Conflict & Justice

Kimberly Rivera, first female Iraq War resister, deported and arrested


Kimberly Rivera poses with one of her children and the late Jack Layton, former leader of the New Democrat Party of Canada.


Kimberly Rivera, the US Army’s first female Iraqi War resister and a mother of four, was deported from Canada on Thursday where she was immediately arrested by American authorities.

The 30-year-old Texan lost her final appeal to remain in Canada on compassionate grounds, so turned herself in at the border crossing near Alexandria Bay, New York.

“Kimberly was immediately arrested and detained, and transferred to military custody,” the War Resisters Support Campaign said on its website. “She now awaits transfer to a different military facility where she faces punishment for being absent from her unit.”

She served three months in Iraq, but she became disheartened by what she saw there.

Rivera moved to Canada in 2007 while on leave from her unit after the US Army ordered her to complete a second tour.

Now married, Rivera’s two youngest children were born in Canada.

Her family crossed the border separately after Rivera.

“Kimberly did not want her children to have to see her detained by the US military,” the War Resisters Support Campaign said.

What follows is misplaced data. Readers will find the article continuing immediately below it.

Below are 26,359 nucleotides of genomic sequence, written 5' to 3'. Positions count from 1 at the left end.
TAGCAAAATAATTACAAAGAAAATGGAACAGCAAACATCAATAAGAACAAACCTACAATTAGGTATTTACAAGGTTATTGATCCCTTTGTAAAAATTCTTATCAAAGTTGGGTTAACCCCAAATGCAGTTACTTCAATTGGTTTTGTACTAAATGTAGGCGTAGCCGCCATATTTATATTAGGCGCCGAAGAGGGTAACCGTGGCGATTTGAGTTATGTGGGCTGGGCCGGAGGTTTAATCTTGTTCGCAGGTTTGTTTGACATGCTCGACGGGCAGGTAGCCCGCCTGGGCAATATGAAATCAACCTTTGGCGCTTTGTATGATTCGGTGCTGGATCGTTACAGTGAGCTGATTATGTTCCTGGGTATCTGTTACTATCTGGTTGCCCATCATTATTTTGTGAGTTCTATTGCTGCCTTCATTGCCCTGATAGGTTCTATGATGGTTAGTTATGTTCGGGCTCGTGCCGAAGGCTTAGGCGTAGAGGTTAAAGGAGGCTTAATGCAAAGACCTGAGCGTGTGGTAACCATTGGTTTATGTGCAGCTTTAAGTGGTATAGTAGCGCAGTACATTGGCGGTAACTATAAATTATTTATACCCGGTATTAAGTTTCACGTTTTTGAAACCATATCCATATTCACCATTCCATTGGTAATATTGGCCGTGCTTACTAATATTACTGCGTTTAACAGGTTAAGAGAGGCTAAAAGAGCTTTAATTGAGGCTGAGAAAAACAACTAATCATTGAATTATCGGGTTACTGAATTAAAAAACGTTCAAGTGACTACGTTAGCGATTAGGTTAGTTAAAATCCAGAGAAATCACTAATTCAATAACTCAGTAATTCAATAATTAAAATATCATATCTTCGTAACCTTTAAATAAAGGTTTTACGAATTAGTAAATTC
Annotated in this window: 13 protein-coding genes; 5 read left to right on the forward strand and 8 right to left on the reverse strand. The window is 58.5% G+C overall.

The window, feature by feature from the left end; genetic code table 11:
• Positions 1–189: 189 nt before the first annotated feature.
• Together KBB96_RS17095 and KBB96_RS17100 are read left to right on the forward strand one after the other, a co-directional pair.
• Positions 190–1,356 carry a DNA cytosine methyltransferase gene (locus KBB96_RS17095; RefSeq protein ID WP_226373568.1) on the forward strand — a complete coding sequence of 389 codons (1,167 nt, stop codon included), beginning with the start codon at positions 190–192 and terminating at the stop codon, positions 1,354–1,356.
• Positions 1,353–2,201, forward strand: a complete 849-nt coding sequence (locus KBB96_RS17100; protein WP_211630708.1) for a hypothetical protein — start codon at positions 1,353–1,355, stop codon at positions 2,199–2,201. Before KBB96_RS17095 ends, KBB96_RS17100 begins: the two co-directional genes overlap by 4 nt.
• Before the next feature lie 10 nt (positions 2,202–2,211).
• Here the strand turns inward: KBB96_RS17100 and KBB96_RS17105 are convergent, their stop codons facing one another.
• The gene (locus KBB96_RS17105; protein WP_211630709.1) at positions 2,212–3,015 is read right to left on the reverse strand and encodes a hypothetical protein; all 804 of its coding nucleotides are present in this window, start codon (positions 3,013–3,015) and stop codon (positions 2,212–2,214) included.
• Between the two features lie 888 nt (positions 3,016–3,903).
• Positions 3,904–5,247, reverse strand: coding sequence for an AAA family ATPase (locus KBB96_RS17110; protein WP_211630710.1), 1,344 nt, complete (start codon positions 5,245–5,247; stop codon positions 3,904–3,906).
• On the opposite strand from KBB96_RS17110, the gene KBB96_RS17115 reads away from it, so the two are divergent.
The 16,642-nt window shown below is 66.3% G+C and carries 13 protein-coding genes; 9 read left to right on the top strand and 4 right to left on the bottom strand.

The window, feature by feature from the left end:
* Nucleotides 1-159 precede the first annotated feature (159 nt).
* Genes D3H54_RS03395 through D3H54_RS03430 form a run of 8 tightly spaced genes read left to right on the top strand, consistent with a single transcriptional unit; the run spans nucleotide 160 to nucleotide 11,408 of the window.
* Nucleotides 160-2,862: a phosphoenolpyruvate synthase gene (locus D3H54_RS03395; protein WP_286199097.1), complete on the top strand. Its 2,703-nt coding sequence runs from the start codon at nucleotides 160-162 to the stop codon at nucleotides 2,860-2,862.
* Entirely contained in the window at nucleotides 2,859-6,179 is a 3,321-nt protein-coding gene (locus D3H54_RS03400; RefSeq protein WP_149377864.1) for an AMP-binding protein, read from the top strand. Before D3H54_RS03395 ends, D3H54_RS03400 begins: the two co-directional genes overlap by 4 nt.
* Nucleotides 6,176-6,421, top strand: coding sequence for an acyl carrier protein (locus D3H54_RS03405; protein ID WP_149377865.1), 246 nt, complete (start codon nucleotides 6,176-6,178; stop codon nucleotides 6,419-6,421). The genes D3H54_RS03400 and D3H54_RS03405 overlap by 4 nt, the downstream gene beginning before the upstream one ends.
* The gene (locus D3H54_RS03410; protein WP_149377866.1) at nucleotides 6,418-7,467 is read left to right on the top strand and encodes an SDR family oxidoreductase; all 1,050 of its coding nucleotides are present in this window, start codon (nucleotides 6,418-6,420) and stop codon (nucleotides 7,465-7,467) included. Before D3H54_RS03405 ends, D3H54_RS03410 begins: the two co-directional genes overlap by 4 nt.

More from GlobalPost: Canada orders out Kimberly Rivera, first female Iraq War resister

Once a safe haven for American deserters or draft dodgers especially during the Vietnam War – anywhere from 50,000 to 90,000 war resisters are said to live in Canada – the Conservative government has stiffened to dissenters and their claims.

Canada has deported two other American war resisters in recent high-profile cases.

After Immigration Minister Jason Kenney’s secretary made the announcement in Parliament on Thursday that Rivera had been deported, Conservative lawmakers cheered.

“Our government does not believe that the administration of the president or the president himself in any way, shape, or form, is going to persecute Ms. Rivera,” Rick Dykstra said, according to The Canadian Press.

Rivera’s case drew widespread attention in Canada and overseas, with Archbishop Desmond Tutu even voicing his support.

In an editorial in the Globe and Mail newspaper, Tutu called Rivera and her family “people of courage and peace.”

Rivera faces between two and five years behind bars if convicted.

More from GlobalPost: Canada no longer a safe haven for war resisters